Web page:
|Earlier this week a Christian woman with a beautiful spirit called me with a question. She said, “What is the Church to learn from Whitney?” I asked her what she meant. She said, “Well, she grew up in a Christian home.” She knew God. “She had money.” She was beautiful. And yet, she was a drug addict. And now she is dead. I have thought about Whitney Houston. Whitney with a capital W. We rooted for her, didn’t we? We followed her through her ups and downs, and our hearts broke each time she slipped or stumbled. And we trusted that a child trained up right would eventually return to the way she was brought up. But Whitney ran out of time. And some of us are wondering, “Where do broken hearts go?” But thinking of Whitney, I couldn’t help thinking about all the lower case whitneys. The whitneys who walk the streets of our towns and cities not knowing where they will lay down at night. The whitneys who trade sex for money. The whitneys who have 3 or 4 children before they’re 25. The whitney who got punched by her boyfriend or her husband last night. While we cry over big Whitney and ask God why, I hope we will remember there are women all around us in trouble, just as Whitney was. Women who “almost had it all.” An honor roll girl on her way to college and then she has a baby. She dreamed of being a doctor and now all she has is a nightmare life with a baby and no husband. Just a baby daddy.|
Or the woman who’s “saving all her love” for a married man. Or the whitney who “just wanted to dance with somebody” but got raped instead. You couldn’t help Whitney with a capital W, but there are thousands of lower case Whitneys right where you live that you can do something about. All you need is “one moment in time.” Kevin Costner said at her funeral, that she wondered, “Am I good enough, am I pretty enough, will they like me?” Whitney with a capital W had the same concerns as all of us lower case whitneys. And as a Black woman, her insecurities were even greater, for we have always been called ugly and nappy headed and thick lipped and wide nosed. Just like Whitney, we know the address of Heartbreak Hotel. And though we might go there, we can’t stay there. For we have work to do. Anna Julia Cooper wrote, “Only the Black woman can say, “when and where I enter, in the quiet, undisputed dignity of my womanhood, without violence and with suing or special patronage, then and there the whole…race enters with me.” For those of you who may be unfamiliar with her legacy, Dr. Cooper was the pioneering African American author, educator and social activist who said in the late nineteenth century that the educational, moral and spiritual progress of Black women would be the force for change in Black communities across the nation and the world. Anna Julia was right. But that was back in the day when women picked children up for Sunday School. Before we were so busy. At the mall. And the nail shop. And the Bingo parlor. And the club. And the gambling boat. On the phone. With our man. Doing me. Black women have been the bridge everybody walked across to get to where they needed to go, but somewhere along the way, we decided it is all about “me.” And the beloved community suffers. When we got to sit at the lunch counter at Walgreen’s we thought the struggle was over. It is not over. And on this day, I hope we mourn both whitney with a capital W and lower case Whitney.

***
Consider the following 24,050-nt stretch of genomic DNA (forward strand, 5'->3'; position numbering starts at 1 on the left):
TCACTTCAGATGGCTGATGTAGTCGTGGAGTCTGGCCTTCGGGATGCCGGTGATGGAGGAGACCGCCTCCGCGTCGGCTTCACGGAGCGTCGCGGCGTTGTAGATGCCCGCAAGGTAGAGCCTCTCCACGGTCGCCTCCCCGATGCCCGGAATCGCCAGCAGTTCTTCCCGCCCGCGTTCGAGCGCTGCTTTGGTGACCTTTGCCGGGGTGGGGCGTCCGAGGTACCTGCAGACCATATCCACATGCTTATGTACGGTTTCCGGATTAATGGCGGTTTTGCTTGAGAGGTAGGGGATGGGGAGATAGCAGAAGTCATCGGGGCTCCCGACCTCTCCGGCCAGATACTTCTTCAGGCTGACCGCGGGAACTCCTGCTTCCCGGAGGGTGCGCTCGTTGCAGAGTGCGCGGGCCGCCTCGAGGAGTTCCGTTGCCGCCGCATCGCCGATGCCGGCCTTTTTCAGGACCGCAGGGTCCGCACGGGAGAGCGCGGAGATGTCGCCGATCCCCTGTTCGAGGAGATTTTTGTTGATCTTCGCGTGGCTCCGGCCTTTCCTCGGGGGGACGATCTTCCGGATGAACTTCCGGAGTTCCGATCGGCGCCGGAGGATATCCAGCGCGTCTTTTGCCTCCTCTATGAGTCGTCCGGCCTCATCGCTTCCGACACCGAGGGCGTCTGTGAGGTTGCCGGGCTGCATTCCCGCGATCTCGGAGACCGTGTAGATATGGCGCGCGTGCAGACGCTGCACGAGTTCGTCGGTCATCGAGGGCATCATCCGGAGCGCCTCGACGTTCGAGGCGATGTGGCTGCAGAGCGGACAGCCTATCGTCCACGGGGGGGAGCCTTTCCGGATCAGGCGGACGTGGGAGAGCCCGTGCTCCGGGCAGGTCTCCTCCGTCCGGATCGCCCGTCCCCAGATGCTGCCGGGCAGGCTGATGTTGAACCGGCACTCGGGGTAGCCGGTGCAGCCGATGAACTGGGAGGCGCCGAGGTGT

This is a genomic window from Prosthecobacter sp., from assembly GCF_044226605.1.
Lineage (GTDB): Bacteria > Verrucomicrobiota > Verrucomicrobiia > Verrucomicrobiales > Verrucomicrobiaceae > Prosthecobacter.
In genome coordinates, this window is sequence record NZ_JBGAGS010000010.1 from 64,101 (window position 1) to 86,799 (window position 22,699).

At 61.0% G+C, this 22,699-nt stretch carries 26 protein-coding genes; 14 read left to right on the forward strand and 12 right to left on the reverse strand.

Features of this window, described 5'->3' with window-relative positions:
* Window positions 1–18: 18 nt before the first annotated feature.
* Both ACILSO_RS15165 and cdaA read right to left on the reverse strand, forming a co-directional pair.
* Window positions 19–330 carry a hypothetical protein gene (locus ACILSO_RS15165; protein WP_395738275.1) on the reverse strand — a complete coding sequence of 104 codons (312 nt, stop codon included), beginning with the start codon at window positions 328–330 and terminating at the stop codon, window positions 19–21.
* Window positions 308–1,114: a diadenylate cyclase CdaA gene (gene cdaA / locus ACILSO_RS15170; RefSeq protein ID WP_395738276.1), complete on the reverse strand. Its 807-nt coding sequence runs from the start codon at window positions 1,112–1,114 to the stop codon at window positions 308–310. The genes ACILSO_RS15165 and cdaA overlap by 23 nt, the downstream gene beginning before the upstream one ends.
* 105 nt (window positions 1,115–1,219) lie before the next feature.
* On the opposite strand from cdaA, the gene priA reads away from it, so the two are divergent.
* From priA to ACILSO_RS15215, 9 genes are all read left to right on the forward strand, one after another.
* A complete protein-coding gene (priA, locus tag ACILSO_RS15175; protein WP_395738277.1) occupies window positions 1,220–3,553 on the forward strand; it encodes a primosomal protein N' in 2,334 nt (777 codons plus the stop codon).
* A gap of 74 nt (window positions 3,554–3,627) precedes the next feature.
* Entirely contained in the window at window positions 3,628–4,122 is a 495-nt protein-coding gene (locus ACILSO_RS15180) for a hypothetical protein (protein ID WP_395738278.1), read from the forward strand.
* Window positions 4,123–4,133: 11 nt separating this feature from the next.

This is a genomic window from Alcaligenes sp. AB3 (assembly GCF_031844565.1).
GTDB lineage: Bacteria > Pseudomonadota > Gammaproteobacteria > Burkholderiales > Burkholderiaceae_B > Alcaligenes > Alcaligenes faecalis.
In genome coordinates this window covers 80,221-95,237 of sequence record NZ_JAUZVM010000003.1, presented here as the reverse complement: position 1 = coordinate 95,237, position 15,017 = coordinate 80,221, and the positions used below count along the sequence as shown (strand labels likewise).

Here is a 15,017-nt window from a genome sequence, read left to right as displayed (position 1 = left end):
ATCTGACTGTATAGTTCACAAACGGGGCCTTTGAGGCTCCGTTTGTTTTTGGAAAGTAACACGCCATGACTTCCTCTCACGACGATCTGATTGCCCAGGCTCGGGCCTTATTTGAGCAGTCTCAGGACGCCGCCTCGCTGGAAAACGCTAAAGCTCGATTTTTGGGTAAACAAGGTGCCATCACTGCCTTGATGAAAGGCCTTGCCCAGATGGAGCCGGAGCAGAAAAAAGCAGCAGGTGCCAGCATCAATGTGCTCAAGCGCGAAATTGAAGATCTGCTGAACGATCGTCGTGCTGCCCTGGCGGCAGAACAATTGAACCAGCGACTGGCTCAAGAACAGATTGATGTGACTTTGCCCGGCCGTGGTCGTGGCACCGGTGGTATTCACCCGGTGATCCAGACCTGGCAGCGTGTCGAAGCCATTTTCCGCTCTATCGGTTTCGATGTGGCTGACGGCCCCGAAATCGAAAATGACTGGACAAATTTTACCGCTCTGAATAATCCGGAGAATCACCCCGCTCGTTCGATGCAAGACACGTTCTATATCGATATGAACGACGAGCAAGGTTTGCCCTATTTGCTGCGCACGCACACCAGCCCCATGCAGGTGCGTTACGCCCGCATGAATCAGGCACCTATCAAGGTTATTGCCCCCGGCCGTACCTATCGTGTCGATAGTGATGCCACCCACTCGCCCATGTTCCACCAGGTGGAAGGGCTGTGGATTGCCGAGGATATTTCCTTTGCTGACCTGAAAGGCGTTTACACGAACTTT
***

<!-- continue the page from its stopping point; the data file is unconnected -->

Luke 6.27 “But to you who are listening I say: Love your enemies, do good to those who hate you, 28 bless those who curse you, pray for those who mistreat you. 29 If someone slaps you on one cheek, turn to them the other also. If someone takes your coat, do not withhold your shirt from them. 30 Give to everyone who asks you, and if anyone takes what belongs to you, do not demand it back. 31 Do to others as you would have them do to you.
32 “If you love those who love you, what credit is that to you? Even sinners love those who love them. 33 And if you do good to those who are good to you, what credit is that to you? Even sinners do that. 34 And if you lend to those from whom you expect repayment, what credit is that to you? Even sinners lend to sinners, expecting to be repaid in full. 35 But love your enemies, do good to them, and lend to them without expecting to get anything back. Then your reward will be great. 36 Be merciful, just as your Father is merciful.
So today, I pray you will make up in your mind to take the focus off you and what you want and the way you like it and put it on somebody who needs you. I pray you will decide to help somebody along the way. Not your family, and not your friends. The scripture says that anybody can do that. God doesn’t reward us for helping the folk we love. God commands that we love the stranger, the sojourner. You might think you can’t do it, but I say “You don’t know your own strength.” Help somebody and don’t expect anything back. Do to others as you would have them do to you.
The songwriter writes, If I can help somebody, as I pass along. If I can cheer somebody, with a word or song, If I can show somebody, she is travelling wrong. Then my living shall not be in vain. If I can do my duty, as all ought If I can bring that duty to a world that’s lost. If I can spread a love message that the Master taught. Then my living shall not be in vain.
Whitney ran out of time. My prayer is we will find the time to reclaim the beloved community.